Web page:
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What Defines Youth MOVE New Hampshire's Model of Youth Peer Support?

Youth MOVE New Hampshire defines their model of youth peer support as a service provided by a young person who is trained to strategically use their own lived experiences to inspire other young people to take action towards creating better outcomes for their future. Youth Peer Support as a service via Youth MOVE New Hampshire is firmly grounded in the emerging science around best practices nationally and was developed under extensive consultation with national experts as well as significant research around critical practice elements. Youth MOVE New Hampshire staff utilized an Implementation Science approach to model development and have created a Practice Profile and ancillary tools to define and measure fidelity.

Our model of youth peer support was created to specifically address the psychological and developmental needs and of transition-aged youth and young adults (13-25), which are different from those of older adults. Youth peer support is a service meant to break down the power dynamic barrier that generally exists between professional practitioners and youth and young adults being supported by providing an authentic opportunity for the young people receiving peer support to feel validation and develop healthy peer relationships based on similar lived experiences. It is important to note here that not every young person will desire and/or benefit from Youth MOVE New Hampshire’s model of youth peer support, which is why it is just one service option among an array of other services that are offered statewide.

The Role of the Youth Peer Support Specialist

Youth Peer Support Specialists (YPSS) actively model that successful life outcomes are possible and share practical skills for navigating the healthcare system and developing wellness tools. Youth Peer Support Specialists coach, support, and prepare the young people that they are supporting to become more involved in their own health and treatment decisions and provide emotional support throughout the process. YPSS are trained to inspire hope for other young people who are currently in similar circumstances by sharing their lived experiences in a way that highlights healthy lifestyle changes and resources that they found to better cope with their struggles and overcome the barriers that they were faced with, without ever straying into an attitude of “knowing better” or being in some way above the youth they support. YPSS are not mentors, a term that implies a power over the youth. YPSS work with other young people to help them become empowered to be more engaged with their treatment and are prepared to begin to take greater control of their lives. YPSS help young people to develop and hone their own voices and advocacy skills to open channels of communication between family members, natural supports, and other providers who are involved in futures planning.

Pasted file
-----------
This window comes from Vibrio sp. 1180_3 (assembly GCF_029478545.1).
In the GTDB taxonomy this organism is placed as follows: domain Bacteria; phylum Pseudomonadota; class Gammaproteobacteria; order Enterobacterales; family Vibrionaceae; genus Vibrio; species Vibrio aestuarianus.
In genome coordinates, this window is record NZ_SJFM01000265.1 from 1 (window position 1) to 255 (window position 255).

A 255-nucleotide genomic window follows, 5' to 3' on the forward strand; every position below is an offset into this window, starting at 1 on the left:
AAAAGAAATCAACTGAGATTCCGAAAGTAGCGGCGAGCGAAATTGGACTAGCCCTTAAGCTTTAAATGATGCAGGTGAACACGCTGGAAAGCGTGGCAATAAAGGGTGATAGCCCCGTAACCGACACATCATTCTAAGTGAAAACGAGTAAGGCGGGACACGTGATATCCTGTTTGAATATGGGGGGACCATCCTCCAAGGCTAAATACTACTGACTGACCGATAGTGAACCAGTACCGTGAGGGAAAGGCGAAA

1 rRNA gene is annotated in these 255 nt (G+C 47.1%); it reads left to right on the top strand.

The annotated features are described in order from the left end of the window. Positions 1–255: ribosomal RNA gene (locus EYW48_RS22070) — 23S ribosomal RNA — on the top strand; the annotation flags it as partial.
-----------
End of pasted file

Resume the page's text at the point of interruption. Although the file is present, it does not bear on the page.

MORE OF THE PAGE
A Youth Peer Support Specialist is trained to:

  • Strategically share about their own lived experiences in order to build a sense of trust and mutuality and decrease youth’s feelings of isolation and stigmatization

  • Offer authentic empathy and validation

  • Assist youth in navigating services and systems, upon request

  • Serve as a role model for other young people experiencing challenges by modeling effective coping techniques and wellness strategies

  • Assist youth in identifying personal goals

  • Assist youth in determining the possible next steps needed to reach their goals   

  • Support youth in accomplishing goals related to becoming more self-reliant and independent

  • Ensure and empower youth to share their voice and choice during development and implementation of treatment plans

  • Support youth by attending team meetings, upon request   

  • Coach youth on how to develop and hone their own voice in order to be a competent and confident self‐advocate

  • Foster decision-making skills and tools that will lead to a healthier, happier future

  • Work with team members to help ensure that youth’s voice is both heard and incorporated in futures planning

  • Help other team members and individuals working with youth to better understand youth culture

  • Help youth identify and enhance their relationships with natural supports and community resources, as well as other nonclinical but therapeutic activities

A Youth Peer Support Specialist is NOT trained to be a:
 

  • Friend

  • Therapist

  • Case Manager

  • Crisis Responder

  • Clinician

  • Respite Provider

  • Babysitter

  • Spy

  • Advocate

  • Convincer

  • Compliance monitor (and should not be expected to provide every detail that do not relate to safety or treatment unless requested to do so by the youth. Even if requested early on, the primary role will always be to assist the youth to speak up and find their own voice)​

Our History

Youth Motivating Others through Voices of Experience (Youth M.O.V.E.) is a national organization that promotes leadership amongst youth. As of the Spring of 2013 we have been officially recognized as New Hampshire's statewide Youth MOVE chapter.